Tag: Australia Google

Will Australia’s media framework code for Google & Facebook to pay for news content solve the issue?


By Neeraj Nanda

MELBOURNE, 26 February 2021: The passing of the Treasury Laws Amendment (News Media and Digital Platforms Mandatory Bargaining Code) Bill 2020 by the Australian Parliament is a landmark law that creates a voluntary framework for Google and Facebook to pay selected Australian media houses for their content used on their platforms. Google already has moved in this direction and Facebook after its unprecedented ban on Australian content on its platform reached an agreement with the government, which agreed to some amendments to the then-proposed law. Facebook has, meanwhile, started restoring its services in Australia, but it is taking time.

The new law says it will “..establish a mandatory code under which registered Australian news business corporations and designated digital platform corporations must comply with requirements including provision of information and non-differentiation and may bargain about the amount to be paid for making available certain news content on designated platform services.” (Bills Digest, Parliament of Australia, 15 February 2021).

The controversial law was contested by big-tech saying Australia does not understand the business model they follow. Big Australian media companies have been seeing their advertising revenue shifting drastically to Google and Facebook over the years. The rationale behind the code is ” The Bill seeks to address a bargaining power imbalance that exists between digital platforms and Australian news businesses which was identified in the Final Report of the Australian Competition and Consumer Commission’s Digital Platforms Inquiry, ” says the Bills Digest, Parliament of Australia.

It now remains to be seen whether the new law will cruise the traditional media out of its revenue blues created by the rise of social media platforms. The new law is an outcome of the ACCC’s Digital Platforms Inquiry which took three years of public
inquiry and debate about the relationship between news media, audiences, advertising, and the platform companies. The issue is important and is likely to expand as at present Google and Facebook have a monopoly on advertising revenue and they are not considered media companies. So, media companies will and are in competition with social media platforms that deal with media content in many ways but are not media companies. In fact, there is much more to the story.

Interestingly, the government-funded Australian Broadcasting Corporation (ABC) and the Special Broadcasting Service (SBS) are included in the news media code. But the ethnic media and other smaller media are not part of the code, despite widely catering to the Australian people in English and different languages and being very much connected to Google, Facebook, and other social media platforms. Are they not investing in news content being used and accessed through Google, Facebook and Twitter? This may look like a bit overreach attempt but is a potent view.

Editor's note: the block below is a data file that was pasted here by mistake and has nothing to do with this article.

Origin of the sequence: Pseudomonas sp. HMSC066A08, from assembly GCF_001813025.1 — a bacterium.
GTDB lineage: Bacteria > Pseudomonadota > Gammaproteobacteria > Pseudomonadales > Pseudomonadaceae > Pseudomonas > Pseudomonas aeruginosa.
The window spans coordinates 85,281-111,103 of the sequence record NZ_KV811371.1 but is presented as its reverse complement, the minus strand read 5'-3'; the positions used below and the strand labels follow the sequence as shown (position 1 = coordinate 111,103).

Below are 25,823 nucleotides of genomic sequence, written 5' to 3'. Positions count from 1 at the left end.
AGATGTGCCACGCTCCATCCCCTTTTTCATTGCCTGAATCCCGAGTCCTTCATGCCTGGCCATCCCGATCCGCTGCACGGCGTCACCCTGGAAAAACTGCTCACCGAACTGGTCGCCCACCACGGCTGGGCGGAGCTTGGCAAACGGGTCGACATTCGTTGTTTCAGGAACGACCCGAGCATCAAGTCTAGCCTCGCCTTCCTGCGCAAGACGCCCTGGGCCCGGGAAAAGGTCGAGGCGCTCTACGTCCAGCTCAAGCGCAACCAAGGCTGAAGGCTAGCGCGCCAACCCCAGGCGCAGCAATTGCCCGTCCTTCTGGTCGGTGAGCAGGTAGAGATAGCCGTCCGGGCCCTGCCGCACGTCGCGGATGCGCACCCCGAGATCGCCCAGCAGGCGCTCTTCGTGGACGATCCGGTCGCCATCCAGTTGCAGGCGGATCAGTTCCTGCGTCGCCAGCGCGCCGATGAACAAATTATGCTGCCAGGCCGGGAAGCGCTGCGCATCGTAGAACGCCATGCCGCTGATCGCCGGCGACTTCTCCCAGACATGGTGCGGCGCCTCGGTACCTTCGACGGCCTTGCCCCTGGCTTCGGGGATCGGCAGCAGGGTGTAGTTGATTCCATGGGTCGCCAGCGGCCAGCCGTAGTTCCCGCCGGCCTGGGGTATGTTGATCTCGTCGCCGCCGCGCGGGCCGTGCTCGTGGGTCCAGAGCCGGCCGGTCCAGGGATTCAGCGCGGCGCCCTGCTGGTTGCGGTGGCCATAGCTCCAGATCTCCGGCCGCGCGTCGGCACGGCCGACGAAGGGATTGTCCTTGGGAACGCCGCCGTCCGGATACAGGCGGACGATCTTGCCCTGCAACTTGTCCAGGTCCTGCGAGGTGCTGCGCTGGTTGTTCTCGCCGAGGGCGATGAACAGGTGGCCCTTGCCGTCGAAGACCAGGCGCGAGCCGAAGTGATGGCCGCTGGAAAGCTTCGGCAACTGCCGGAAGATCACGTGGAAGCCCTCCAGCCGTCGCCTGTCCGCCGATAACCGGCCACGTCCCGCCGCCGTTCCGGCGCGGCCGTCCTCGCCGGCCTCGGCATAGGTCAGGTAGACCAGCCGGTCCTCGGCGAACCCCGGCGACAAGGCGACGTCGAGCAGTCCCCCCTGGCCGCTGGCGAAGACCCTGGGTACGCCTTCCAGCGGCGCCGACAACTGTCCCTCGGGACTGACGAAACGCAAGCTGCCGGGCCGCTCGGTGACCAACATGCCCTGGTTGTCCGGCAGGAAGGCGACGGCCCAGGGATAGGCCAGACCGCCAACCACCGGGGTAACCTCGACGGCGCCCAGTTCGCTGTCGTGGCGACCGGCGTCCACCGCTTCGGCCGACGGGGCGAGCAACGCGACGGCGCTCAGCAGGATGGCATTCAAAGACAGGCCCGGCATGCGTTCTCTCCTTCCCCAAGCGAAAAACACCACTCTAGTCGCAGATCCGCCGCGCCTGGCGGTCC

News bargaining code remains essential to support small media outlets: MEAA

BY SAT Newsdesk

MELBOURNE, 18 February 2021: The decision of Facebook to stop news through main Australian media outlets, after the House of Representatives passed the News Media Bargaining Code that will force high-tech companies to pay media houses for content has drawn a sharp reaction from the Media, Entertainment & Arts Alliance (MEAA), the organization representing Australian journalists.

Content deals reportedly struck between major publishers and Google in recent days should not deter Federal Parliament from passing News Media Bargaining Code laws this week, says the union for Australia’s journalists.

The Media, Entertainment & Arts Alliance says the reported deals between Google and both Nine Entertainment Co. and Seven West Media are welcome developments, but Parliament must proceed with the bargaining code legislation to ensure that all media operators – including AAP, regional and local organisations, and others regardless of their size – are compensated by digital platforms for the use of their content.

MEAA Media Federal President Marcus Strom said the laws were essential because smaller publishers and broadcasters did not have the same ability to negotiate directly on relatively equal terms with Google and Facebook as did media conglomerates like Nine and Seven.

“The deals which have been reported in the past 48 hours only came about because of the threat of arbitration under the proposed news bargaining code,” Mr Strom said.

“Media companies have a moral obligation to demonstrate that the millions they will receive from Google will be spent on news gathering and not on share dividends.

“Any monies from these deals need to end up in the newsroom, not the boardroom. We will be pressing the case for transparency on how these funds are spent.

“But it should be noted it is only Google who has been willing to negotiate. Facebook continues to resist compensating media outlets.

“The news bargaining code is still needed to ensure both of these global digital platforms contribute to the cost of all the journalism that they benefit from, and that smaller players are also compensated for their content, especially community, regional and rural outlets.

“It must also be mandated that when media companies are able to negotiate commercial agreements with digital platforms, they must commit to allocating the funds to journalism, and not other parts of their organizations.”

Mr. Strom said the Morrison Government also must assure Australians that any commercial agreements negotiated by the ABC or SBS will not be used as an excuse for further funding cuts at the two national broadcasters.

The media code is yet to be passed by the Australian Senate.